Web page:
Wednesday, December 10, 2014

Occupational Therapy Ideas with our WWII Vets

Back to my blog home page:

I've had good intentions to write; however, I've been sidetracked. I'm home with my sisters and mom providing care for my father who is on hospice. These times make us ponder how sweet and short and precious life is. We alternate story telling, bursts of silly laughter, tears and moments in which we think we just can't breathe.

We set up the telly in dad's room with a laptop so he can access instant video streaming on Amazon Prime. Band of Brothers was the perfect series to watch, as dad has read a large library worth of WWII books. As we were watching the boys of Easy Company fighting after D Day, we talked about the amazing WWII vets I have had the good fortune to meet and work with over the years.

I decided it's time to write a small piece about ways to address the psychosocial needs of WWII vets through their occupational therapy treatment sessions. Granted, each patient is different. I know that. Every former soldier, however, has some basic needs, whether he speaks them or not.

 (Caveat: I'm focusing on WWII because they are leaving this world at a rapid rate and we don't have many of them to appreciate much longer. According to the National WWII Museum website, an average of 555 of them are dying daily.)

How many from your state are still alive?

Photo Credits: National WWII Museum
So, here goes. Here are my thoughts about these (wo)men from the greatest generation:  (for ease here, I will now refer to them as men)

1) When you meet a WWII vet, ask if you can shake his hand. Thank him for his service and for making this world such a better place. If not for them, you never know where we would be.
2) As you work with a vet, begin to ask him generic questions about his experience. If he wants to talk, he will begin to tell you his story. Sometimes, it takes a while to open up. What I have found from an occupational therapy perspective is that we are able to address our vets' personal healing years after the events through reminiscing about the good and the bad that these men experienced in battle. It's not our place to push. I have witnessed vets experience cathartic moments in which they reveal long-held secrets or grief that they have shared with no one, not even their wives or children. Their generation went home, went to work, and did not discuss it.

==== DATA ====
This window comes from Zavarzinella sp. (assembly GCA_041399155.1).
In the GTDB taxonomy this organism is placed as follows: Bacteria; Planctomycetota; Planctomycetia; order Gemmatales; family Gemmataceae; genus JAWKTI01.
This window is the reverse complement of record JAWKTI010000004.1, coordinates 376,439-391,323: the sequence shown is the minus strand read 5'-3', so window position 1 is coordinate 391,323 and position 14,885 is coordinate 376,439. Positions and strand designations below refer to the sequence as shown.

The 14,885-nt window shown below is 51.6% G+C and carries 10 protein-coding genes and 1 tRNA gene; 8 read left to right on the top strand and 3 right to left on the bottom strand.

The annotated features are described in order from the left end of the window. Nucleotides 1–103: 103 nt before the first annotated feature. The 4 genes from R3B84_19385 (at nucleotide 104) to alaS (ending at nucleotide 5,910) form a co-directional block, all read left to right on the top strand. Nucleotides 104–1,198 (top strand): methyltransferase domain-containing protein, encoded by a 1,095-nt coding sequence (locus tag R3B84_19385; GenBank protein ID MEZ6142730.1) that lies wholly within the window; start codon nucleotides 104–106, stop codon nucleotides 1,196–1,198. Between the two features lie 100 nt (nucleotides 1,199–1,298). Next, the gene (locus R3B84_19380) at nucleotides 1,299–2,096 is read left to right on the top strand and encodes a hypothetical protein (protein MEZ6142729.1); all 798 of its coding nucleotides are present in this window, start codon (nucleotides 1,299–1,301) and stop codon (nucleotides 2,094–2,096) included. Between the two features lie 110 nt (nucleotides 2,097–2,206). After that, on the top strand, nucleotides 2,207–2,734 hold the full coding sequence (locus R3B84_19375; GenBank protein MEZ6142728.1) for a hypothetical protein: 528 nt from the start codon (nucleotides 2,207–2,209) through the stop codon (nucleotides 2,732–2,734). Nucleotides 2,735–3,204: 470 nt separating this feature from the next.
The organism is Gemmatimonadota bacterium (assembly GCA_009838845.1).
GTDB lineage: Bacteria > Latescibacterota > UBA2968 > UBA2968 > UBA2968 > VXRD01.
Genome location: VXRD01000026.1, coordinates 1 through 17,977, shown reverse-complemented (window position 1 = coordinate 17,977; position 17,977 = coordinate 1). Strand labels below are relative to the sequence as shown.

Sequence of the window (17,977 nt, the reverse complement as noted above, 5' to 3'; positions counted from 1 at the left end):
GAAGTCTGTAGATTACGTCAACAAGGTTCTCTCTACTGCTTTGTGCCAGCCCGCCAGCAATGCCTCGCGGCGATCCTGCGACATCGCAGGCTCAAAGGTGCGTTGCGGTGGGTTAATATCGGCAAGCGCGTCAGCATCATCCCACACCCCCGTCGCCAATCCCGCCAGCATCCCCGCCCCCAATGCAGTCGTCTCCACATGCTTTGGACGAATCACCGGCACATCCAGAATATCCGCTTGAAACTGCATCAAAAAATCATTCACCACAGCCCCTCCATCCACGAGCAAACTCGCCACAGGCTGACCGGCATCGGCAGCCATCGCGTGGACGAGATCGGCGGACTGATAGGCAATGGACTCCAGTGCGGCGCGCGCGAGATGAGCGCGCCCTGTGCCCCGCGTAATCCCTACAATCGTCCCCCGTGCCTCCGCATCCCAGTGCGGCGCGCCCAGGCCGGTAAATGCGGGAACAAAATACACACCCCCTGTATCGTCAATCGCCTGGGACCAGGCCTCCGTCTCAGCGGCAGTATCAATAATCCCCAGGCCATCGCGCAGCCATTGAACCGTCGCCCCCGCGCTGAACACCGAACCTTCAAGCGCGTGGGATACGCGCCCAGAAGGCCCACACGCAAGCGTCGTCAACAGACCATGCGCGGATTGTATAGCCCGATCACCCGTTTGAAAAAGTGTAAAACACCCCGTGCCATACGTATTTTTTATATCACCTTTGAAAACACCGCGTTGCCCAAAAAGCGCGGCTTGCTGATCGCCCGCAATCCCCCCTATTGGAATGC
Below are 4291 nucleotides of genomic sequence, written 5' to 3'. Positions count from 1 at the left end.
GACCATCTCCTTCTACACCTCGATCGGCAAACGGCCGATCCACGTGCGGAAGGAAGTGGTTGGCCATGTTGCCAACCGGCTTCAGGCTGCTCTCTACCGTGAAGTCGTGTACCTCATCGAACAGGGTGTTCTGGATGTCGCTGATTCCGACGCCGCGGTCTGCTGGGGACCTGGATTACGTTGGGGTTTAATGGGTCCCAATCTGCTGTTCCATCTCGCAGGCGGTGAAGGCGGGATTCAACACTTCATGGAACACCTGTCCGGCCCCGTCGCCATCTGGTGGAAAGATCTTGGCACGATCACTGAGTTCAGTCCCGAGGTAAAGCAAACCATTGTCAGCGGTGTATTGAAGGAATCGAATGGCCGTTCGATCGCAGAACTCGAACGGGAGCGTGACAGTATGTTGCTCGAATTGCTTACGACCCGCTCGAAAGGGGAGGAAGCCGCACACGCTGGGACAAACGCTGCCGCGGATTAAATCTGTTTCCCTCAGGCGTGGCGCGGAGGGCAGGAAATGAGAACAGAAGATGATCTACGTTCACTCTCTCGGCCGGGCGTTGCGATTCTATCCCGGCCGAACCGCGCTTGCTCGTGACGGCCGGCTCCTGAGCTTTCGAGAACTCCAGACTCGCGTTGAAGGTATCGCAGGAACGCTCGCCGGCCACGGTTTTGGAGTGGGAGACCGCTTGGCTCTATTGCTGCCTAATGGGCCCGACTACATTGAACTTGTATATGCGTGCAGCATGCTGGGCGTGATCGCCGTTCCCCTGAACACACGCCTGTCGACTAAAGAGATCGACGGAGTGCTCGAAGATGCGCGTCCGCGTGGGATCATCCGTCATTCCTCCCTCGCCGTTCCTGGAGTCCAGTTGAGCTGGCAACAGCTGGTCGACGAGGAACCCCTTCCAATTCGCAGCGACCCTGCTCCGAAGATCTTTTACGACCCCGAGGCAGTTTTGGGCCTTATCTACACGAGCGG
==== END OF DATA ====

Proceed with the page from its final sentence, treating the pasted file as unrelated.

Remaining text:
3) Play period music.  You Are My Sunshine, When You Wish Upon a Star, I've Heard That Song Before, Chattanooga Choo, Swinging on a Star, Sentimental Journey, Frenesi, I'll Never Smile Again, Body and Soul, Paper Doll, Star Dust, and White Christmas were in the top 20 songs of the 1940's during WWII. See which songs lights up his face or brings back memories. Music is an incredible therapeutic medium!

4) With permission, record his story. Better yet, see about getting a group together to record the stories of the WWII vets in your facility or community. The staff of Sno-Isle Libraries in Marysville, WA interviewed their vets and published the audio downloads on this link: CLICK HERE  

If you have questions about how they did it, call them!
360-651-7000 (local) • 877-766-4753 (toll free)
5) Look into the Veteran's History Project.  It's an amazing initiative to preserve the stories of not just WWII vets, but vets from all wars since WWI.

You can download a VHP Field Kit and Individual Forms and print off information about how to prepare for and conduct the interview. There is even an interview outline you can use to ask the questions.

After the interview, you can send the audio or video to the Library of Congress, where your patients' stories will become part of the Veteran's History Project.

What an amazing way to give back to our soldiers who gave so much of themselves for us....and what a wonderful way for us O.T.s to use our "use of therapeutic self."


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